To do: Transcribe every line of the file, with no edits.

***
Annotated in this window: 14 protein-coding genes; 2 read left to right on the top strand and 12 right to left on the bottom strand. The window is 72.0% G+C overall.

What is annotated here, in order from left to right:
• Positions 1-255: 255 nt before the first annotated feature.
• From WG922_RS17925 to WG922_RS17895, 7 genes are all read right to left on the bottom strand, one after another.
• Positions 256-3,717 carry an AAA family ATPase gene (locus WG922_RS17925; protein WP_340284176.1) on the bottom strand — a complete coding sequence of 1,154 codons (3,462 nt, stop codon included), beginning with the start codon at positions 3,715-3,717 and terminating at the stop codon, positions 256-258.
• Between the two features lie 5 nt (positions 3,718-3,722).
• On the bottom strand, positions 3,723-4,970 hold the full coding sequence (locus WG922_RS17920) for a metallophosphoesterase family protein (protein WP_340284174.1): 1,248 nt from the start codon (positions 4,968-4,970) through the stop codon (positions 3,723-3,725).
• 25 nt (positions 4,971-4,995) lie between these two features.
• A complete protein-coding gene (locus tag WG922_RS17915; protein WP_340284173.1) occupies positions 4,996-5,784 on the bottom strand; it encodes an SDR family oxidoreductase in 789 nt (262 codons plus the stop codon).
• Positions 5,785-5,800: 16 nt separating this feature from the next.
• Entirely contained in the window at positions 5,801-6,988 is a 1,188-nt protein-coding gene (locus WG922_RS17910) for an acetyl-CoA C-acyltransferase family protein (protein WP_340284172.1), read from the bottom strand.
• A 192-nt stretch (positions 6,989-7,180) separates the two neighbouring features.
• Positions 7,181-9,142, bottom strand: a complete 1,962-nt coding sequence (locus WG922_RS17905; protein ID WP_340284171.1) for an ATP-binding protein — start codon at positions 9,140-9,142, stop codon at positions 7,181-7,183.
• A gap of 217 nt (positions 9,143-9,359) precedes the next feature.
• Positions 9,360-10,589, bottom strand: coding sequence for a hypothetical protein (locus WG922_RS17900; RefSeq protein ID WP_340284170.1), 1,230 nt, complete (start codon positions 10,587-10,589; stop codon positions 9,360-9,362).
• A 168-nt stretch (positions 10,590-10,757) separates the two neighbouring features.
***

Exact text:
Annotated in this window: 14 protein-coding genes; 2 read left to right on the top strand and 12 right to left on the bottom strand. The window is 72.0% G+C overall.

What is annotated here, in order from left to right:
• Positions 1-255: 255 nt before the first annotated feature.
• From WG922_RS17925 to WG922_RS17895, 7 genes are all read right to left on the bottom strand, one after another.
• Positions 256-3,717 carry an AAA family ATPase gene (locus WG922_RS17925; protein WP_340284176.1) on the bottom strand — a complete coding sequence of 1,154 codons (3,462 nt, stop codon included), beginning with the start codon at positions 3,715-3,717 and terminating at the stop codon, positions 256-258.
• Between the two features lie 5 nt (positions 3,718-3,722).
• On the bottom strand, positions 3,723-4,970 hold the full coding sequence (locus WG922_RS17920) for a metallophosphoesterase family protein (protein WP_340284174.1): 1,248 nt from the start codon (positions 4,968-4,970) through the stop codon (positions 3,723-3,725).
• 25 nt (positions 4,971-4,995) lie between these two features.
• A complete protein-coding gene (locus tag WG922_RS17915; protein WP_340284173.1) occupies positions 4,996-5,784 on the bottom strand; it encodes an SDR family oxidoreductase in 789 nt (262 codons plus the stop codon).
• Positions 5,785-5,800: 16 nt separating this feature from the next.
• Entirely contained in the window at positions 5,801-6,988 is a 1,188-nt protein-coding gene (locus WG922_RS17910) for an acetyl-CoA C-acyltransferase family protein (protein WP_340284172.1), read from the bottom strand.
• A 192-nt stretch (positions 6,989-7,180) separates the two neighbouring features.
• Positions 7,181-9,142, bottom strand: a complete 1,962-nt coding sequence (locus WG922_RS17905; protein ID WP_340284171.1) for an ATP-binding protein — start codon at positions 9,140-9,142, stop codon at positions 7,181-7,183.
• A gap of 217 nt (positions 9,143-9,359) precedes the next feature.
• Positions 9,360-10,589, bottom strand: coding sequence for a hypothetical protein (locus WG922_RS17900; RefSeq protein ID WP_340284170.1), 1,230 nt, complete (start codon positions 10,587-10,589; stop codon positions 9,360-9,362).
• A 168-nt stretch (positions 10,590-10,757) separates the two neighbouring features.